Impressive Dublin continue on their upward curve

 

GAA: Dublin 0-19 Galway 2-7:SO DUBLIN keep intact their unbeaten championship record against Galway. That’s actually the last thing this game was about, but no harm noting it.

What really mattered here was courage and intent and reputation – and Dublin also keep all that intact going into the Leinster final showdown against Kilkenny. Anyone still doubting whether Dublin are the real deal must surely have got their answer here on Saturday evening – because the only criticism of this performance is that Dublin should have won by more.

For Galway the opposite is becoming ominously apparent.

The look on manager John McIntyre’s face afterwards said it all, that perhaps those questioning the talent and commitment of his team might have got their answer too. When only three players score, several more are marked absent, and they could hardly even win their own puck-outs, perhaps this Galway team is much sicker than it wants to admit.

From the immaculate free-taking of Paul Ryan to the exceptional defending of Peter Kelly – and capped off with some marvellous 21st-birthday fielding from Liam Rushe – Dublin were once again highly efficient and deftly effective. They not only imposed their game on Galway, but refused to allow Galway impose on them; Joe Gantley was about the only exception to that, and beyond one flash of brilliance, Joe Canning was made to look very ordinary.

The big Portumna man missed seven shots on goal and scored four, which must count as something of a record in itself.

Galway still get the chance to redeem themselves in the qualifiers, but were so thoroughly out-boxed here that this defeat could well prove a knockout punch. Dublin had them on the ropes from very early on, and although they possibly dropped their guard a little bit late on, the verdict in the end was unanimous.

Dublin’s nerve was tested a couple of times: after seven minutes full back Tomás Brady badly twisted his left knee (having already injured his right knee last month) – and that forced an early reshuffle of the defence.

Worse still Brady had been chasing Canning, who took possession from a Galway turnover, and proceeded to rifle an unstoppable shot into the Dublin goal. Brady is now likely to miss the Leinster final, although by then fellow defender Joey Boland should be fit again. Canning’s superb goal put Galway in front 1-1 to 0-2 – but incredibly they would only add one further point before half-time, from Gantley, as Dublin eased into a 0-12 to 1-2 interval lead.

Dublin’s nerve was tested again on 55 minutes, first when Gantley reacted first to finish a long-range free from James Skehill to the net, and then when Ryan O’Dwyer raised his hurl at a Galway defender, in full view of the linesman. Referee Michael Wadding was consulted and O’Dwyer was shown a straight red card.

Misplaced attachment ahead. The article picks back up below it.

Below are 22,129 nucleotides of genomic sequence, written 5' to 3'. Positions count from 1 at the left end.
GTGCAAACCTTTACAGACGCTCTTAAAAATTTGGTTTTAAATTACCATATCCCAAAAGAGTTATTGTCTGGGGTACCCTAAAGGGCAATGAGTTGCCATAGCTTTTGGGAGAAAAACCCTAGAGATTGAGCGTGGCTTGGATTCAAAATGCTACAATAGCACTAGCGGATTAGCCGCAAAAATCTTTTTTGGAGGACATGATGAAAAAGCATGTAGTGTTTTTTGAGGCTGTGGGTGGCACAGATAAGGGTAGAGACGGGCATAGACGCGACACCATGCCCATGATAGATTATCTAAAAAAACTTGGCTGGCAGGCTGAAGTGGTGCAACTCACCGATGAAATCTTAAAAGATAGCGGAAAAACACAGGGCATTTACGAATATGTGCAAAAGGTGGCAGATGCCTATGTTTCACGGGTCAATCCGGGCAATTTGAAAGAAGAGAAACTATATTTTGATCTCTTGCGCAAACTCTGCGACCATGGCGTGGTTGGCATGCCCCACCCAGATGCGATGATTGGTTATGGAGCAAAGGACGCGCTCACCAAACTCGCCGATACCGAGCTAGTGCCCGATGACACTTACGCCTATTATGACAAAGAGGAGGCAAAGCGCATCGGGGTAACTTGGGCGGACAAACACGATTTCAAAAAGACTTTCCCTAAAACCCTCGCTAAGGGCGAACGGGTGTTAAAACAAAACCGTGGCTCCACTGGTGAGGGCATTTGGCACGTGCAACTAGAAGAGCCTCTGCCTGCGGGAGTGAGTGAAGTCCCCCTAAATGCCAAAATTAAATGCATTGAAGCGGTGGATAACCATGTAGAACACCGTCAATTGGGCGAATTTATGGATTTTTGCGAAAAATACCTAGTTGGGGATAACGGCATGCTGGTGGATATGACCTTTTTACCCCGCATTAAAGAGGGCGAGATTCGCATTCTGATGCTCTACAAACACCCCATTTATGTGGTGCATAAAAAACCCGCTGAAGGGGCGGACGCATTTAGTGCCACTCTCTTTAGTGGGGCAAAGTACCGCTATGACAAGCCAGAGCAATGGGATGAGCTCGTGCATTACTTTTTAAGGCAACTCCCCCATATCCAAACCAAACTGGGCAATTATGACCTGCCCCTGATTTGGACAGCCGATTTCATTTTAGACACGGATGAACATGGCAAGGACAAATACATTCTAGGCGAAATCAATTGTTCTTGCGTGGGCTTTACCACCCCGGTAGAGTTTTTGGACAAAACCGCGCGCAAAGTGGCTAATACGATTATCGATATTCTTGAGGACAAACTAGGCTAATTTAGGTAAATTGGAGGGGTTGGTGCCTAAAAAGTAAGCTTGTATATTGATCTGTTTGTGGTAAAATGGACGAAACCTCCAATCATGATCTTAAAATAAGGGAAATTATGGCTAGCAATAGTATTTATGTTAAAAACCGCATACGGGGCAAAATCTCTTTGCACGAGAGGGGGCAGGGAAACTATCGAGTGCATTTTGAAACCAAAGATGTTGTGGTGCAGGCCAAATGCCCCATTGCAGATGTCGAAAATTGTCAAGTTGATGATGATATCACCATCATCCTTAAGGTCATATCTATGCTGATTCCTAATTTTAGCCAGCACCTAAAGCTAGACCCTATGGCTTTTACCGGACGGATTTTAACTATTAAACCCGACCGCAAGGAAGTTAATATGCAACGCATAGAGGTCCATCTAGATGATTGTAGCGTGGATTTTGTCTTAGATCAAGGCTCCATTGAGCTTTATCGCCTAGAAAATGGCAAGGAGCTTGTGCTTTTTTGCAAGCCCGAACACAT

The 12,000-attendance was thus treated to an absorbing 15-minute climax. Galway substitute Alan Kerins became just their third scorer, and with that Dublin’s advantage was down to five; 0-18 to 2-7. Galway had the wind at their backs – having elected to face the wind in the first half – but just couldn’t break through the Dublin defence with the necessary force.

Gantley had two fiery shots at goal well-stopped by Gary Maguire. But Kelly had moved seamlessly into full back, and made several great hooks on Gantley and indeed Canning – while in front of him, Rushe was covering every move.

Still, 14-man Dublin hadn’t scored since the 54th minute as the clock spilled into injury time. But Galway’s final effort had been too little too late, and when Ryan slotted over his 11th free – for a total of 0-13 – that also signalled the end and a minor pitch invasion from the Dublin supporters.

Truth is both teams had found 33 scoring chances during the game, and Galway sent 15 of those wide. Their midfield was outgunned with Barry Daly retiring early through injury, and David Burke just not in the mood. Dublin made it tough on Galway with their adept man-marking and covering of space, but Galway’s game was lacking in any plan, pattern, and imagination.

Dublin’s neat attacking play was based on swift hand-passing and short ball movements, which helped maintain possession, with Conor McCormack and John McCaffrey always in the thick of it. Oisín Gough was back to his best too, although Rushe earned himself the man-of-the-match award after his faultless display when moved back to centre back.

Conal Keaney was typically physical and David O’Callaghan improved as the game went on, chipping over two fine points. If anything, Dublin continue to build on their breakthrough league run, and all this gives them a wonderful platform going into the timely rematch against Kilkenny.

DUBLIN:1 G Maguire; 2 N Corcoran, 3 T Brady, 4 O Gough; 5 J McCaffrey, 6 P Kelly, 7 S Durkin; 8 L Rushe, 12 C Keaney (0-3); 10 C McCormac, 9 A McCrabbe (0-1), 11 R O’Dwyer; D O’Callaghan (0-2), 13 P Carton, 15 P Ryan (0-13, 0-11 frees). Subs: 19 S Lambert for Brady (11 mins), 22 D Plunkett for Carton (58 mins), 26 D Treacy for McCormack (63 mins), 20 M O’Brien for McCrabbe (66 mins), 21 D O’Dwyer for Treacy (69 mins). Yellow cards: P Ryan (61 mins). Red cards: R O’Dwyer (57 mins).

GALWAY: 1 J Skehill; 2 D Joyce, 3 D Collins, 4 F Moore; 5 S Kavanagh, 6 T Óg Regan, 7 A Cullinane; 8 D Burke, 9 B Daly; 10 J Gantley (1-3), 11 C Donnellan, 12 E Ryan; 13 D Hayes, 14 J Canning (1-3, 0-2 frees), 15 A Callanan. Subs: 23 A Kerins (0-1) for Ryan (half-time), 20 D Barry for Daly (48 mins), 18 K Hynes for Burke (56 mins), 24 A Harte for Hayes (62 mins), 21 J Coen for Callanan (65 mins). Yellow cards: A Cullinane (28 mins), D Collins (51 mins), S Kavanagh (72 mins).

Referee: M Wadding (Waterford).